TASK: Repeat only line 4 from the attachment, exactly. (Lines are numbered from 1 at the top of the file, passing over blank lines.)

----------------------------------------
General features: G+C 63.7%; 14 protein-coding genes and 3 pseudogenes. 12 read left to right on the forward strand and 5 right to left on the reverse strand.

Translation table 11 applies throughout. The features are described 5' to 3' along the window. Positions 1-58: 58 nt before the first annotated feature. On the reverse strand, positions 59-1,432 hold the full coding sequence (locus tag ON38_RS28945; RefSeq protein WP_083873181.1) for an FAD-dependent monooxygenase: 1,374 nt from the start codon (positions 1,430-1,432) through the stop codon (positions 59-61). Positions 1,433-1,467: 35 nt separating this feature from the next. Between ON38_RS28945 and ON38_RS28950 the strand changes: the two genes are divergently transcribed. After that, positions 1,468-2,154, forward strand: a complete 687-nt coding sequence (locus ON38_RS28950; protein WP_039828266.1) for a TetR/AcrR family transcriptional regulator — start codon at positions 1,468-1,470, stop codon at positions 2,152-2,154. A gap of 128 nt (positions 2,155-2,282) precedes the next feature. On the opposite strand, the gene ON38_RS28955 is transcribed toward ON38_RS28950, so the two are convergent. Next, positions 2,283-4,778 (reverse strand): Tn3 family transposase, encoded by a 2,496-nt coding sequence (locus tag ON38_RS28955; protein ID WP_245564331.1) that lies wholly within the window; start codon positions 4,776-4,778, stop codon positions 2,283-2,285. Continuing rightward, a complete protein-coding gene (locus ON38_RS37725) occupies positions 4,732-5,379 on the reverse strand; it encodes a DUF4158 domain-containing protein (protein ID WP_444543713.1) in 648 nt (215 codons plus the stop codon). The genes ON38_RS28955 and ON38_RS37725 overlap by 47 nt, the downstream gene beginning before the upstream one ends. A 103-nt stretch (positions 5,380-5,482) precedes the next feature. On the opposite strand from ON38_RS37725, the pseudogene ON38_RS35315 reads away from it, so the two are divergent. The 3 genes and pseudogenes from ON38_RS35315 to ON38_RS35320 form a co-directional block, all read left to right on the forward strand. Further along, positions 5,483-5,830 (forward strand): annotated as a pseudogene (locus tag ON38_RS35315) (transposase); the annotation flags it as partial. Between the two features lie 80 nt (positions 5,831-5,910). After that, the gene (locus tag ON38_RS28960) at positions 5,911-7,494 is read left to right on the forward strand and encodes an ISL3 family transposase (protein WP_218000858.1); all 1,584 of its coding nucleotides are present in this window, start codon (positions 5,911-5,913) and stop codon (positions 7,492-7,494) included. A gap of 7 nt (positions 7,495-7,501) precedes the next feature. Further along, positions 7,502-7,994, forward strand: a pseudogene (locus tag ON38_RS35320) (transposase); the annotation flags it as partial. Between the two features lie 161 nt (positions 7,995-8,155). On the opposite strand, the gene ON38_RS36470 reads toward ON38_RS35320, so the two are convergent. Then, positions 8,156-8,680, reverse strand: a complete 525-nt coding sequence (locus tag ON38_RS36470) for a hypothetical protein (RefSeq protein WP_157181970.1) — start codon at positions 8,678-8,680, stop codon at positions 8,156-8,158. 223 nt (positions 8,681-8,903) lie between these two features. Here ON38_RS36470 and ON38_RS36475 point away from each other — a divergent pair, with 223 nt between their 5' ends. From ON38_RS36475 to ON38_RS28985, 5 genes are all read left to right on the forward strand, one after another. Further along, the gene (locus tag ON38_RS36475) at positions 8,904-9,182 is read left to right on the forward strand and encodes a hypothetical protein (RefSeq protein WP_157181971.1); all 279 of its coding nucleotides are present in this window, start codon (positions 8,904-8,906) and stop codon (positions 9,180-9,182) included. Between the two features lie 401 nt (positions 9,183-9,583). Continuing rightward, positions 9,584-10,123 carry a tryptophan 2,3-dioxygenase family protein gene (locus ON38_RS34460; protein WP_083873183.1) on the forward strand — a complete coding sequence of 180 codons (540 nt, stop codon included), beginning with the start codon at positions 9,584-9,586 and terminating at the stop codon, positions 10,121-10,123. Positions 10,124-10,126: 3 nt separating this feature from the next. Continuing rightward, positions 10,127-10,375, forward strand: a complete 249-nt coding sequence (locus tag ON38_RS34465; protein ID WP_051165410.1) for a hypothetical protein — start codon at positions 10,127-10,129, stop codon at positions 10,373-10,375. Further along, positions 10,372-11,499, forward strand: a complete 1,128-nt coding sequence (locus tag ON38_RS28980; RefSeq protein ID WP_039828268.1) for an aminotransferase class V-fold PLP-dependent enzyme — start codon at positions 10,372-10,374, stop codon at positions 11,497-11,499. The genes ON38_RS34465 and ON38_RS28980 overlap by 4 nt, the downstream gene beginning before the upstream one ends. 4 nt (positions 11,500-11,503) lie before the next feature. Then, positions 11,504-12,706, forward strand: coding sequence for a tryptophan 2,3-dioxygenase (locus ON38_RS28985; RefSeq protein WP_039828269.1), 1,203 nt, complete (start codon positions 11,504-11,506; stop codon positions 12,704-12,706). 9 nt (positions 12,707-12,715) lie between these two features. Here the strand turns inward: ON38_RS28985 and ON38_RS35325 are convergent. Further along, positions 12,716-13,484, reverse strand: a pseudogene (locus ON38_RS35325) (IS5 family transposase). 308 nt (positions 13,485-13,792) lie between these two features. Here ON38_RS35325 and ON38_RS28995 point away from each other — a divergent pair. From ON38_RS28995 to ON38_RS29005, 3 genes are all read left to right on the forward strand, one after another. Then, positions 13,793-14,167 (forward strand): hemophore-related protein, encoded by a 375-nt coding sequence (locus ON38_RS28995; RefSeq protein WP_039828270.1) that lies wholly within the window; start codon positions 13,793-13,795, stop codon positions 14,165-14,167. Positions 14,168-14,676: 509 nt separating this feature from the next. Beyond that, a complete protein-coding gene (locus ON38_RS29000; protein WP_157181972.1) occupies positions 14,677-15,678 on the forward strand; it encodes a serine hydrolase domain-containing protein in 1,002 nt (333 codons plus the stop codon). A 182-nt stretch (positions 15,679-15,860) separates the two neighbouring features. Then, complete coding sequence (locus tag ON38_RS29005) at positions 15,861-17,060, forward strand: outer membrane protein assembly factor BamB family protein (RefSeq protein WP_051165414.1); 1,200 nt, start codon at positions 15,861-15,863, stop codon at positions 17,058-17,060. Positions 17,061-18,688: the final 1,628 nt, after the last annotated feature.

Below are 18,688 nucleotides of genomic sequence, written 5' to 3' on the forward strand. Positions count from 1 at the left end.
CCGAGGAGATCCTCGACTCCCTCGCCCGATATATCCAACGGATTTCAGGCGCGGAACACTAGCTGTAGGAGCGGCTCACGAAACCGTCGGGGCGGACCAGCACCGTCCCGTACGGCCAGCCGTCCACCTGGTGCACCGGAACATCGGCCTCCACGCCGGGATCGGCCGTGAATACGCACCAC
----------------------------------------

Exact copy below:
CCGAGGAGATCCTCGACTCCCTCGCCCGATATATCCAACGGATTTCAGGCGCGGAACACTAGCTGTAGGAGCGGCTCACGAAACCGTCGGGGCGGACCAGCACCGTCCCGTACGGCCAGCCGTCCACCTGGTGCACCGGAACATCGGCCTCCACGCCGGGATCGGCCGTGAATACGCACCAC